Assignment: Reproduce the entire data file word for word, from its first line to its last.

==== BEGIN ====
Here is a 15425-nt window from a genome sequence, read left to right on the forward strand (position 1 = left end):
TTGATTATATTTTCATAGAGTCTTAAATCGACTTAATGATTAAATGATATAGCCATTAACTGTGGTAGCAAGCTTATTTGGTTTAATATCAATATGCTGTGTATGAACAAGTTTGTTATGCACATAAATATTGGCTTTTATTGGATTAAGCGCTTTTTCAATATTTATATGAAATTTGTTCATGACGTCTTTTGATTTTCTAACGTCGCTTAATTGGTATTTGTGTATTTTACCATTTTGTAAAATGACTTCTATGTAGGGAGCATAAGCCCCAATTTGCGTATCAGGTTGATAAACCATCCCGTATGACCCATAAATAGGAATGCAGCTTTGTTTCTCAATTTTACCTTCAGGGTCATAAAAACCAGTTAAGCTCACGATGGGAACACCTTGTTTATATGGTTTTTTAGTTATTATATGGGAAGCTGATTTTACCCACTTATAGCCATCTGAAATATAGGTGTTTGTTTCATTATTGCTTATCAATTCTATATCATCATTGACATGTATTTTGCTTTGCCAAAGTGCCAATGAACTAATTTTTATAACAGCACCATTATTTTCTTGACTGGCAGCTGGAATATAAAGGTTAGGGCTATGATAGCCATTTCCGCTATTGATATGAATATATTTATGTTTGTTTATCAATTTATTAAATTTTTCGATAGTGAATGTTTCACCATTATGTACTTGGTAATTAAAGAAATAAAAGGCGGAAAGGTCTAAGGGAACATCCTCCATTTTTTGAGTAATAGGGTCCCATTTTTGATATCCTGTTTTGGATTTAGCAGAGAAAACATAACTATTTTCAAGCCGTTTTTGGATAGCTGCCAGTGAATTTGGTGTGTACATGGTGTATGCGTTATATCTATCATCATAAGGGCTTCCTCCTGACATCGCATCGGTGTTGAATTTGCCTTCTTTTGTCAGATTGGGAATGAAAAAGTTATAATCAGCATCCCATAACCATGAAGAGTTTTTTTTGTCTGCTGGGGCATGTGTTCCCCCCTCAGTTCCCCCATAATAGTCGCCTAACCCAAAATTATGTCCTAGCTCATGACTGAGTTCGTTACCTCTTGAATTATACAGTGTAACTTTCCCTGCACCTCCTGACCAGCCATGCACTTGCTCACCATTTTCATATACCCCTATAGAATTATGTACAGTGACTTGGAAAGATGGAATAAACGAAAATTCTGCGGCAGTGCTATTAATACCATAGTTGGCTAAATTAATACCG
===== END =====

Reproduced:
Here is a 15425-nt window from a genome sequence, read left to right on the forward strand (position 1 = left end):
TTGATTATATTTTCATAGAGTCTTAAATCGACTTAATGATTAAATGATATAGCCATTAACTGTGGTAGCAAGCTTATTTGGTTTAATATCAATATGCTGTGTATGAACAAGTTTGTTATGCACATAAATATTGGCTTTTATTGGATTAAGCGCTTTTTCAATATTTATATGAAATTTGTTCATGACGTCTTTTGATTTTCTAACGTCGCTTAATTGGTATTTGTGTATTTTACCATTTTGTAAAATGACTTCTATGTAGGGAGCATAAGCCCCAATTTGCGTATCAGGTTGATAAACCATCCCGTATGACCCATAAATAGGAATGCAGCTTTGTTTCTCAATTTTACCTTCAGGGTCATAAAAACCAGTTAAGCTCACGATGGGAACACCTTGTTTATATGGTTTTTTAGTTATTATATGGGAAGCTGATTTTACCCACTTATAGCCATCTGAAATATAGGTGTTTGTTTCATTATTGCTTATCAATTCTATATCATCATTGACATGTATTTTGCTTTGCCAAAGTGCCAATGAACTAATTTTTATAACAGCACCATTATTTTCTTGACTGGCAGCTGGAATATAAAGGTTAGGGCTATGATAGCCATTTCCGCTATTGATATGAATATATTTATGTTTGTTTATCAATTTATTAAATTTTTCGATAGTGAATGTTTCACCATTATGTACTTGGTAATTAAAGAAATAAAAGGCGGAAAGGTCTAAGGGAACATCCTCCATTTTTTGAGTAATAGGGTCCCATTTTTGATATCCTGTTTTGGATTTAGCAGAGAAAACATAACTATTTTCAAGCCGTTTTTGGATAGCTGCCAGTGAATTTGGTGTGTACATGGTGTATGCGTTATATCTATCATCATAAGGGCTTCCTCCTGACATCGCATCGGTGTTGAATTTGCCTTCTTTTGTCAGATTGGGAATGAAAAAGTTATAATCAGCATCCCATAACCATGAAGAGTTTTTTTTGTCTGCTGGGGCATGTGTTCCCCCCTCAGTTCCCCCATAATAGTCGCCTAACCCAAAATTATGTCCTAGCTCATGACTGAGTTCGTTACCTCTTGAATTATACAGTGTAACTTTCCCTGCACCTCCTGACCAGCCATGCACTTGCTCACCATTTTCATATACCCCTATAGAATTATGTACAGTGACTTGGAAAGATGGAATAAACGAAAATTCTGCGGCAGTGCTATTAATACCATAGTTGGCTAAATTAATACCG